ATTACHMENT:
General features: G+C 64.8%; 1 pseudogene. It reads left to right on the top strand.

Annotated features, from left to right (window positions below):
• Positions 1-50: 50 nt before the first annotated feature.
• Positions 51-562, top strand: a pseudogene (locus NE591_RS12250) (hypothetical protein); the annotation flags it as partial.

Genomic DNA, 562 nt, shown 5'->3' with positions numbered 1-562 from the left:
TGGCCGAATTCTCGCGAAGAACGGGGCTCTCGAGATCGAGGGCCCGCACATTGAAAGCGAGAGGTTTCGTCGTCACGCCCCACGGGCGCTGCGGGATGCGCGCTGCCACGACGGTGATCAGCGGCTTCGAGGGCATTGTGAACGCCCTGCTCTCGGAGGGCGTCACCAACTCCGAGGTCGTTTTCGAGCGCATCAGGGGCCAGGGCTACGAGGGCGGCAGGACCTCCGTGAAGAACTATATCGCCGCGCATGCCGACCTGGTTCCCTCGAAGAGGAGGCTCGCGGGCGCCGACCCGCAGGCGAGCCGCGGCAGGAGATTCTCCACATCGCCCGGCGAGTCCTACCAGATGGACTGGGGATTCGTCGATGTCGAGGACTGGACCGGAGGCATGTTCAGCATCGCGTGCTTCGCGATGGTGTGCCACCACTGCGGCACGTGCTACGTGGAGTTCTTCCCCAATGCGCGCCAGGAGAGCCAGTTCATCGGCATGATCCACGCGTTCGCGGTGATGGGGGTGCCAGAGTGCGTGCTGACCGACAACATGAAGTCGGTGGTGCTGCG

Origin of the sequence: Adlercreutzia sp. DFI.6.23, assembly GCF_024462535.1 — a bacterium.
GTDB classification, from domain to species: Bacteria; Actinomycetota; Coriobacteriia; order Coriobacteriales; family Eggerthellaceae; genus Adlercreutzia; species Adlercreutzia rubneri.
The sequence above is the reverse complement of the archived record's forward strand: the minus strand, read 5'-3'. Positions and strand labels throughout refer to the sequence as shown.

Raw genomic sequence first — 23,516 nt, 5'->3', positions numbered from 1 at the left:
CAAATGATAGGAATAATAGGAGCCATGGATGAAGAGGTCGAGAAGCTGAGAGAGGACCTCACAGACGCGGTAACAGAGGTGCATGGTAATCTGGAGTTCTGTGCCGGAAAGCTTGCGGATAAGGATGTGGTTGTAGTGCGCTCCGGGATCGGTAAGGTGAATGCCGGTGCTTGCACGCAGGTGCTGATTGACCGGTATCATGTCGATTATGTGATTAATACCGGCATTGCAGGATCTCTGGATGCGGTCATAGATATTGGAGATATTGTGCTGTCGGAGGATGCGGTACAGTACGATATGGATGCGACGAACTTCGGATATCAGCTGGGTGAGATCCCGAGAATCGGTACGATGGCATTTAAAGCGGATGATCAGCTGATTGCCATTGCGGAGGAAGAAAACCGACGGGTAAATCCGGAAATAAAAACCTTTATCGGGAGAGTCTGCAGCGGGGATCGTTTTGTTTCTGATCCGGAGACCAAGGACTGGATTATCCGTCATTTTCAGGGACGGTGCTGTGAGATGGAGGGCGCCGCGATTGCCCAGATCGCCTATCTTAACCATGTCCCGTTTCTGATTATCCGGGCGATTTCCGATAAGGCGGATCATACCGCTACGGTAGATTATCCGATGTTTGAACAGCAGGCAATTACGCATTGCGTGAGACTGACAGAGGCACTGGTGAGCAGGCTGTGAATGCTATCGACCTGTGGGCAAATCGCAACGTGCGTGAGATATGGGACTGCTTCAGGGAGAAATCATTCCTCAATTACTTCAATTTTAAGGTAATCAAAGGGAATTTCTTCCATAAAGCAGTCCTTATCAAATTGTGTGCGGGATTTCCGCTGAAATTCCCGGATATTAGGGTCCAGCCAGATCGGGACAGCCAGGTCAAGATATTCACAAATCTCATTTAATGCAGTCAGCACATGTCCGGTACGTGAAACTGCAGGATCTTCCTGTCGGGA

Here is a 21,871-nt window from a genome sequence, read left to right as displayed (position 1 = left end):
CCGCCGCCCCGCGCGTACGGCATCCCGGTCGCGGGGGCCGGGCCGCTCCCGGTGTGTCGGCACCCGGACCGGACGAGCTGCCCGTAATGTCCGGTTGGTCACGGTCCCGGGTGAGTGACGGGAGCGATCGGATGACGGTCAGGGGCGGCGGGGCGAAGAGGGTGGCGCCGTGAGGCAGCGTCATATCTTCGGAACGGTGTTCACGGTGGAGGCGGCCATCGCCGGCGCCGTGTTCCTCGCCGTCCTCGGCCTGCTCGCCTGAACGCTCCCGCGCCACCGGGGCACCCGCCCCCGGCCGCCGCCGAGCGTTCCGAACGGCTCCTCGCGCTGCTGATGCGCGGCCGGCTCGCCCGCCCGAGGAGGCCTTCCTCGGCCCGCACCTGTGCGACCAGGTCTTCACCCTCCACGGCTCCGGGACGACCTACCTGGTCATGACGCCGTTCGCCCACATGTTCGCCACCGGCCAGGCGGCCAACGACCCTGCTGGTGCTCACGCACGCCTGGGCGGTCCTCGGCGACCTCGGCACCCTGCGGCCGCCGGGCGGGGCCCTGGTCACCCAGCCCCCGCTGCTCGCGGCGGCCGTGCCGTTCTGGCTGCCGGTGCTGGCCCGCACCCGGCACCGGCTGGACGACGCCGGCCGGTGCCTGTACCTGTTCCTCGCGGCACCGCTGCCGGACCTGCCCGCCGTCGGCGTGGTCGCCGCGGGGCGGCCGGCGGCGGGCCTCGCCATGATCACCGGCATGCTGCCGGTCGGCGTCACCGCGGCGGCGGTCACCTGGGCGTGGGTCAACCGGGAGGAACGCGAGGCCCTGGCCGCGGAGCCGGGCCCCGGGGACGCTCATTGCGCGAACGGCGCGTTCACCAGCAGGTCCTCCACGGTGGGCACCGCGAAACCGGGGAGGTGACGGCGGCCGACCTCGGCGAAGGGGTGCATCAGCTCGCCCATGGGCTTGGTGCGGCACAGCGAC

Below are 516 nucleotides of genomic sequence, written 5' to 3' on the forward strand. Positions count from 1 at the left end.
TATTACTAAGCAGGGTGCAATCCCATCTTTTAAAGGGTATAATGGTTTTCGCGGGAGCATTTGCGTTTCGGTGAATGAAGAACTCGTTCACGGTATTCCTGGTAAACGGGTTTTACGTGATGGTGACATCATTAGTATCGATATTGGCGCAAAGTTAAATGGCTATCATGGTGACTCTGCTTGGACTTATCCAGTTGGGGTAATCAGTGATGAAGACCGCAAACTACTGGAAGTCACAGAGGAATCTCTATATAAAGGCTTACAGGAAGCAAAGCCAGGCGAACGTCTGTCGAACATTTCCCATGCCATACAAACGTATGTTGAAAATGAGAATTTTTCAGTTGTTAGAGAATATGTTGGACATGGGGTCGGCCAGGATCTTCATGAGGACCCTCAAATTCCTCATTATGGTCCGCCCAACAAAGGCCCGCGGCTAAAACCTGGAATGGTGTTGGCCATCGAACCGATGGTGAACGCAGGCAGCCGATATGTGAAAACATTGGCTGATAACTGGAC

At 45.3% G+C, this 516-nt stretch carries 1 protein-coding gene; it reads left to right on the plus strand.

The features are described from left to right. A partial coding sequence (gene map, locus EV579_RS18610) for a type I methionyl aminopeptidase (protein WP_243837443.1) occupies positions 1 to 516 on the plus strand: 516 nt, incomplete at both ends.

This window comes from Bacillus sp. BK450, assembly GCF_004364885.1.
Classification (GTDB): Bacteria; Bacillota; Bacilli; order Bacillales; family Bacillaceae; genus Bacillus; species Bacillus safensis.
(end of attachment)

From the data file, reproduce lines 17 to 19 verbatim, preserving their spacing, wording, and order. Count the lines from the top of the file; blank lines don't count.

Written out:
The features are described from left to right. A partial coding sequence (gene map, locus EV579_RS18610) for a type I methionyl aminopeptidase (protein WP_243837443.1) occupies positions 1 to 516 on the plus strand: 516 nt, incomplete at both ends.

This window comes from Bacillus sp. BK450, assembly GCF_004364885.1.
Classification (GTDB): Bacteria; Bacillota; Bacilli; order Bacillales; family Bacillaceae; genus Bacillus; species Bacillus safensis.